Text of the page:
WASHINGTON — No state has taken advantage of guidance from the Centers for Medicare and Medicaid Services that allows them to offer leaner, cheaper plans that discriminate against patients with preexisting conditions, but it isn’t stopping Senate Democrats from forcing a vote on the issue.
U.S. Sen. Chris Murphy joined a conference call Tuesday with Senate Democratic Leader Chuck Schumer of New York and U.S. Senator Mark Warner of Virginia to call for an end to the rule.
The trio said the Trump administration’s rule, if left in place, allows states to greenlight junk insurance plans that don’t fully protect people with pre-existing conditions, don’t cover essential health benefits like prescription drugs and maternity care, and raise out-of-pocket costs on many American families.
“I’m glad that we’re going to have a chance to vote on this,” Murphy said Tuesday. “I’ve been listening to my Republican colleagues say for years and years that though they don’t love everything about the Affordable Care Act, they want to protect people with pre-existing conditions. Well, here’s their chance.”
Schumer plans to use a law that allows Congress to undo regulations with a simple majority. By using the Congressional Review Act, Senate Democrats can force a floor vote on a resolution overturning the administration’s guidance on 1332 waivers.
“They can take a vote, this week, that protects coverage and rates for people with pre-existing conditions and we’ll see what they choose,” Murphy said.
The 1332 waivers have mostly been used for reinsurance programs, like the one the state of Connecticut is considering.
Traditionally, reinsurance programs under the 1332 waiver help insurers cover the costs for their most expensive patients, which then allows insurers to lower overall monthly premiums for everyone else.
Maryland, Wisconsin, Maine, New Jersey, Minnesota, Oregon and Alaska all have reinsurance programs that have been approved by the federal government.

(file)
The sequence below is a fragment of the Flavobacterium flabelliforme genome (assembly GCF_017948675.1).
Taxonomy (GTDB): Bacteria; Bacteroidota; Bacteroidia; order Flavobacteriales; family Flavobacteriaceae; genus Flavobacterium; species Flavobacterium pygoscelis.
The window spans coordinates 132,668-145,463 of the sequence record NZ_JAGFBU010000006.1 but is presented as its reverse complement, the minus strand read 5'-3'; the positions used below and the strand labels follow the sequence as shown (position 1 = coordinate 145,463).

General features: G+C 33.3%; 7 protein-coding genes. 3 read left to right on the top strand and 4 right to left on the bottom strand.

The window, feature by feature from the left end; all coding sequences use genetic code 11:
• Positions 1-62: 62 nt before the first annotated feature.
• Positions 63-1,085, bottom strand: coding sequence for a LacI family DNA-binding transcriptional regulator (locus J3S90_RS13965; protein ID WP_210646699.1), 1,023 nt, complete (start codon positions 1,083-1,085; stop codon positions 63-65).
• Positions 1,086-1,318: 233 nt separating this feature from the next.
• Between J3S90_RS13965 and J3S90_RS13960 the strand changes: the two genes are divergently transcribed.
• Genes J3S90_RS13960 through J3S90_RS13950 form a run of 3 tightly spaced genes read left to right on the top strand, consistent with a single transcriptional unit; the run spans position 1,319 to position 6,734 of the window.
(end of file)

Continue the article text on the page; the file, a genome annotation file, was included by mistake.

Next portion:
Republicans and Democratic lawmakers in Connecticut believe the state should apply for a reinsurance waiver, but they differed earlier this year on how to pay for it.
A bill that passed the House and died in the Senate would have used a portion of premium to pay for the reinsurance waiver.
Sen. Kevin Kelly, R-Shelton, has said he believes money from the general fund, about $20 million, should be used to fund the state portion of the reinsurance program, which would cover the costs of the sickest Connecticut residents while keeping down premiums for everyone else.
Lawmakers are currently considering drafting legislation for next year that would include a reinsurance program.
A study by Wakely Consulting found that Connecticut could have lowered its premiums by 5% in 2020 if it had gone forward with a reinsurance program. The May 23 study found the state might have been eligible for up to $28.4 million in federal funds to lower premiums 5%.
The study would have required the state to spend $19.2 million to $21.2 million in order to receive the funding, but it didn’t make any assumptions about where the money would come from.
Murphy is not opposed to using the 1332 waiver for reinsurance programs like the one Connecticut is considering.